However, many who are born again and baptized in Christ live as aliens, full of an orphan spirit. They move around without no sense of identity since they lack community comprehension. They have no consciousness of the fellowship that comes with being a disciple of Christ. They wander around as refugees, feeling alienated and left out in this world.

The reason for this is two-fold: Either they are ignorant of the fact because they have not been taught of what they inherited in Christ; or they have rejected the fellowship of the saints since it involves responsibility and accountability . The former can be realigned and restored by proper teaching, but the latter are to be pitied since they have no understanding of the riches that identification with a community of faith brings.

Every one who is born of God must live as the beloved Sons and Daughters of the Most High. They need to have an understanding of the family they are part of and the entitlement that comes with bearing His Name.

Unfortunately, many are yet to grasp that they are citizens of the Kingdom of God, the apple of His eye and the people of His love. They are yet to recognise and realize their rights in Christ, the freedom that is their birthright and the authority that is theirs in Christ. They live as orphans, outcasts and ostracized, not as those who are the hope of the whole world.

Statelessness is real in His Church and among His people. Many a person in His Body walks around with the wounds of being aliens and castaways. Being aware of the need for a community of faith is core to living a purposeful life on earth. Being identified with a local family of God will purge the sense of lostness and abandonment in these times. Being committed and dedicated to the Body of Christ, the church of the Living God is of utmost importance in all seasons and turns of life.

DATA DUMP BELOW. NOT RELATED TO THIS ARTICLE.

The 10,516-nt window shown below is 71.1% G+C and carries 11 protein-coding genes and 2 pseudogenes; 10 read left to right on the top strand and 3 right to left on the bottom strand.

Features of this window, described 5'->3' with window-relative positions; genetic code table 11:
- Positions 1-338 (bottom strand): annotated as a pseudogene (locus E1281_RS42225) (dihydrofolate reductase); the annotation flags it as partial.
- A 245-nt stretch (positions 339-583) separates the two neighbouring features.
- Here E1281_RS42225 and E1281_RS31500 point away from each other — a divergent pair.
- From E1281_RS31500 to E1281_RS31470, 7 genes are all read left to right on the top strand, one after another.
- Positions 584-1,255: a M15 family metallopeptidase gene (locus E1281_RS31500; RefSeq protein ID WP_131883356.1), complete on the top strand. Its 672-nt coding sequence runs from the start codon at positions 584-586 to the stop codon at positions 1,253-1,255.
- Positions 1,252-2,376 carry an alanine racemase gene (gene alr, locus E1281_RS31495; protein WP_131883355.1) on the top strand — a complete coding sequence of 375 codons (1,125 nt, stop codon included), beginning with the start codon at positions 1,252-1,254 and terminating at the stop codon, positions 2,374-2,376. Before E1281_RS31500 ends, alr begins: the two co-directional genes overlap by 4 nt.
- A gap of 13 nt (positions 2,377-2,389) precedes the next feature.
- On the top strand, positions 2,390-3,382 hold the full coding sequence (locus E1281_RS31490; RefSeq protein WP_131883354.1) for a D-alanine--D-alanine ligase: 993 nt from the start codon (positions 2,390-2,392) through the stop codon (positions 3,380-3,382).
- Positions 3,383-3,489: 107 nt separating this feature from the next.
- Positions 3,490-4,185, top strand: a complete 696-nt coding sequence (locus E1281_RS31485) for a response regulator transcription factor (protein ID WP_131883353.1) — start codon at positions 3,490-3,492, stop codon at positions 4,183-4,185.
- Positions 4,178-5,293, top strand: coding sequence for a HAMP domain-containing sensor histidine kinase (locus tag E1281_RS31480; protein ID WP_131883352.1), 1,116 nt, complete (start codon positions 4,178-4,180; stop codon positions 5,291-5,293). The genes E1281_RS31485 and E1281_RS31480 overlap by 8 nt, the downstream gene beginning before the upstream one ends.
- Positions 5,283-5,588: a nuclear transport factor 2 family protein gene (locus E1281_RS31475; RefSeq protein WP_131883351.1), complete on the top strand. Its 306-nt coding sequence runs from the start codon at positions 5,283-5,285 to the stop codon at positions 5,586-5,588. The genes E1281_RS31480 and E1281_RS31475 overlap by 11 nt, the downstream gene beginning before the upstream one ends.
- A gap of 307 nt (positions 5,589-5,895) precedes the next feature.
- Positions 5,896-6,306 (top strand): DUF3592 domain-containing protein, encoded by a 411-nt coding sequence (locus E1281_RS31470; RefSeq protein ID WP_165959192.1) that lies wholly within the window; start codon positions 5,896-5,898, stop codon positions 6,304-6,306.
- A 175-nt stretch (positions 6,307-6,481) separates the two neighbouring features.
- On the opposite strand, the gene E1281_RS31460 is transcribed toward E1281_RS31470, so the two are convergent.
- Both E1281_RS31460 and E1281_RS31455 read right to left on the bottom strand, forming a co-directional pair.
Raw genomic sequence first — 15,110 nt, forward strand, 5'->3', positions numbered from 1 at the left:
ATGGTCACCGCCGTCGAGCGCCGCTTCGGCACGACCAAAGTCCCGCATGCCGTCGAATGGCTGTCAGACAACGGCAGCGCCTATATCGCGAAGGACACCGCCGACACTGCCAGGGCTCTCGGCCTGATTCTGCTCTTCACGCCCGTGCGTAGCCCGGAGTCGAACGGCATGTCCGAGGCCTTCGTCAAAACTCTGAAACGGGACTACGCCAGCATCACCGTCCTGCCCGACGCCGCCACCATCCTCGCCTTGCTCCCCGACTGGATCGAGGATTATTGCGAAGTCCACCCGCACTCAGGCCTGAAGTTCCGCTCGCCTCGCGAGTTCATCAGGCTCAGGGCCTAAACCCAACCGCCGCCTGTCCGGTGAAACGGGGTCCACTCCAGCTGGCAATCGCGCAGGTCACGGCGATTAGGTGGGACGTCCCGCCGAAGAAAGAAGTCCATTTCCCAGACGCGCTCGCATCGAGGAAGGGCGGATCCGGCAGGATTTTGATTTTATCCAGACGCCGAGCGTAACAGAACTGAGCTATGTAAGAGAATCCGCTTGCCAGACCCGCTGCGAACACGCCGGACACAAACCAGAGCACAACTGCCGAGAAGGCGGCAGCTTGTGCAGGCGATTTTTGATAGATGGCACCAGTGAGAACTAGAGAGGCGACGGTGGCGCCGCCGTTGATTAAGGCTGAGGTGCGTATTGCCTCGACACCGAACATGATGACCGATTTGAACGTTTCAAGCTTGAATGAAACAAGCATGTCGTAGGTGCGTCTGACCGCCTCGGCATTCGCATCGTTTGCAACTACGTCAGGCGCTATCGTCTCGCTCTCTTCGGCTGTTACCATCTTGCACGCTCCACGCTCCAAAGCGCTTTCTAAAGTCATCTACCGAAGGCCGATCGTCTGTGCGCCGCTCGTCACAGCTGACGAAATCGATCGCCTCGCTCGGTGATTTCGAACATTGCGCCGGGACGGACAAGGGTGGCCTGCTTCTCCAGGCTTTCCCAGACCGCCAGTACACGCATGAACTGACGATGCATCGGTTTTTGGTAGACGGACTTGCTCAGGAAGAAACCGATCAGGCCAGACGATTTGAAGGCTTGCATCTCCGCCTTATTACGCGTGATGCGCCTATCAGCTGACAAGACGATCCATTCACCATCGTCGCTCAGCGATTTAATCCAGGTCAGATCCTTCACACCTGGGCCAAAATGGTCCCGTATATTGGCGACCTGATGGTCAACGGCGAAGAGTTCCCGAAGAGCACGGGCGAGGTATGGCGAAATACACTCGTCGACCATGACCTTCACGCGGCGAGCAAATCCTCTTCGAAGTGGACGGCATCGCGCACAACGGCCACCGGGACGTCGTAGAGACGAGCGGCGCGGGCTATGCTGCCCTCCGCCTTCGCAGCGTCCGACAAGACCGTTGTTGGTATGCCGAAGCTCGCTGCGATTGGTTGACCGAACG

Many people of God die, as Sir Walter Scott says (in his poem Breathes there a Man with soul so dead), Unwept, unhonour’d, and unsung, because they are stateless ie, not part of a local community of faith or the church of the Lord, sometimes by ignorance but often by choice!

*Pics courtesy google images

PARENT LEADER OR SERVANT LEADER OR PROFESSIONAL LEADER

The often rehearsed concept and statement that we hear today, not just in Christian circles, but also in corporate sectors, is the term servant leadership. This has gained acceptance as contrast and as opposed to professional leadership.

A professional leader is there to extract work and treat his team or those who work under him as not deserving attention beyond what their work entitles. This means that his focus is on what they do and the results they produce. To him, they are just people who have been appointed to do a job and his work is to extract the desired outcome from them. His relationship is limited to the work sphere and his care of or over them is always in relation to that circle. To him or, they are slightly better than slaves, but hstill there to provide the service.

In contrast, servant leadership is ‘a leadership philosophy in which the main goal of the leader is to serve. This is different from traditional leadership where the leader’s main focus is the thriving of their company or organizations.’ Here the leader goes beyond the work sphere and comes into an understanding that his people are his to care for. He or she does not consider them as being there to serve him, but that he is there to serve them. The servant-leader steps into the personal space of his subordinate, not invading it, but seeking to build a relationship. Due to this, he or she is able to empathize not just criticise, working to produce results, not by a rod, but motivation and seeks to gain their trust.